New Legends (1995)
edited by Greg Bear (1951-) with Martin H Greenberg (1918-2013)
I seldom write about casual fiction, but I found some of this SF anthology interesting. Here are some quotes from the introduction.
Science fiction has always been powerful and important in our society. It is the only form of literature that clearly and consistently criticizes the Western paradigm: scientific investigation and technological endeavor. By criticism, I mean examination, dialog, and, well, criticism: catching problems before they overwhelm, or preparing us for inevitable changes. The criticism may extend to the paradigm itself. Science fiction has never been completely pro-science or progressive.
Over the years, however, and with cruel injustice, science fiction has been chastised by some as a non-literature, a restrictive genre without soul. The same charge, ironically, was once leveled against jazz. …
Legends define the character of a civilization. Legends are a kind of myth – and they are also individuals whose excellence makes them household names. …
I prepared the invitation that would go out to over a hundred writers, and refined one crucial criterion: what science fiction means to me. Each science fiction story has to demonstrate how the reader can get from where he or she is, to where the story is, without magic. A science fiction story has to take place in the universe as perceived by science, or as science might come to perceive it. I wanted to leave the reader with the sublime impression that these stories might actually happen, if not to you and me, then to our children, our grandchildren. Our descendants. …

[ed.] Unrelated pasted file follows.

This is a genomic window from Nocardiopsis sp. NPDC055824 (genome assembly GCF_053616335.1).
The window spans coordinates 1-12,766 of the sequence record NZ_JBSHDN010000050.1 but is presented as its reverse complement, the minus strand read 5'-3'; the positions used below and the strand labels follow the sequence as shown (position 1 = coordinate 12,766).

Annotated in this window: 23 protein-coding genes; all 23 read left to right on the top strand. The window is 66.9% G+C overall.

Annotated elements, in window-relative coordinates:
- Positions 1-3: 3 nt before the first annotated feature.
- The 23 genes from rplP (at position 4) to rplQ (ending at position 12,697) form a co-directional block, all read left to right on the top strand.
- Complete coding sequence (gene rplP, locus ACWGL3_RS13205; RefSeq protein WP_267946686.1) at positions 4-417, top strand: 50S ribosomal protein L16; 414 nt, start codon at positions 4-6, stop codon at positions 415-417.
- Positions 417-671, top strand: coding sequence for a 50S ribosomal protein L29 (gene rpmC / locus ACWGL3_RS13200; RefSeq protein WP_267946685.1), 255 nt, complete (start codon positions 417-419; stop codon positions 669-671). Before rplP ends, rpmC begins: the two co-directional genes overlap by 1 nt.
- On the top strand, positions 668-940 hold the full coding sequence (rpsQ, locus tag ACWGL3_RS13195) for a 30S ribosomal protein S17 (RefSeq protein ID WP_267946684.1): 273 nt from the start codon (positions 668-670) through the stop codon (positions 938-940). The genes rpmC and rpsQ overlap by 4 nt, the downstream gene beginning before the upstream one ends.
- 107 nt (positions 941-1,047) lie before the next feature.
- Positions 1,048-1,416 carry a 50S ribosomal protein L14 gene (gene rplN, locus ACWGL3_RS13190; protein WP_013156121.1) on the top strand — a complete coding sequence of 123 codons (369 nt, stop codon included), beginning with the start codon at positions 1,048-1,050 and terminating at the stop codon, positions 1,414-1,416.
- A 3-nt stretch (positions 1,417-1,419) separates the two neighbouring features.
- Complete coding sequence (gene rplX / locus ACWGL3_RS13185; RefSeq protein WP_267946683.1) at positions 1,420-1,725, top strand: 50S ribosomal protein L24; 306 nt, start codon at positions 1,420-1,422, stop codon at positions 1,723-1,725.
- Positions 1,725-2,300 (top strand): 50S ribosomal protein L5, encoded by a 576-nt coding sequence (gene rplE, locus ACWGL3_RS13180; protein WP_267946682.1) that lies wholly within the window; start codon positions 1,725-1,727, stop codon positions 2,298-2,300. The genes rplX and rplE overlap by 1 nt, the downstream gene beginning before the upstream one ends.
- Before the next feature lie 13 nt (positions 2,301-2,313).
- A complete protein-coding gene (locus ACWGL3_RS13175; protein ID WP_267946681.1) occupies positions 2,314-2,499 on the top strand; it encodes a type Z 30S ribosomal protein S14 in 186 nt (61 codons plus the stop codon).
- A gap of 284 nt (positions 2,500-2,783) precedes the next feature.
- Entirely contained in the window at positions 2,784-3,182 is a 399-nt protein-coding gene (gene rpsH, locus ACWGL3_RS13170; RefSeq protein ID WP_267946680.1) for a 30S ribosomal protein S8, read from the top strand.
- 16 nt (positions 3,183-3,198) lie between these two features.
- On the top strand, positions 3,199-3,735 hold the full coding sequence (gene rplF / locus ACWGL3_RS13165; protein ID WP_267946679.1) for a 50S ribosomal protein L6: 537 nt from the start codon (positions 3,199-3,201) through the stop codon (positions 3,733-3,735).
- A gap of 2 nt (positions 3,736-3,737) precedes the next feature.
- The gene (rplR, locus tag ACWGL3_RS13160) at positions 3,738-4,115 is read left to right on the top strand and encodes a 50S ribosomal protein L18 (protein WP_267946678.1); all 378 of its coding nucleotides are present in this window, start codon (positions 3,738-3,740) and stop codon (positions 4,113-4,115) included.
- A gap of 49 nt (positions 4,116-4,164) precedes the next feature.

We are rich with ideas that belong to nobody in particular. Grab an idea and run with it, and the only rule is that you must do a better job than any writer before you.
But the neighborhood is not limited to dreamers. New Legends is part of the vital dialog between fellow dreamers, and between dreamers and doers: blue-collar working stiffs, white-collar bank managers, politicians, physicists, biologists, sociologists, psychologists, engineers, doctors, computer experts, software moguls, and impoverished students who may become any of the above … Anybody who cares about the future, and who needs to think as well as dream.
The SF neighborhood reaches across the length and breadth of the universe, from the beginning of time to the end.
I like the attitude expressed here, as well as the memetic implications of the ever-expanding dialog Bear mentions. The memetics of reflection might be a suitable substrate for a story, and help to get the ideas dispersed a bit. (Probably not by me.)
I also liked all but two (15 of 17) of the stories (not those by Gregory Benford and Greg Egan, though I liked the article Old Legends by Benford), an unusually large fraction.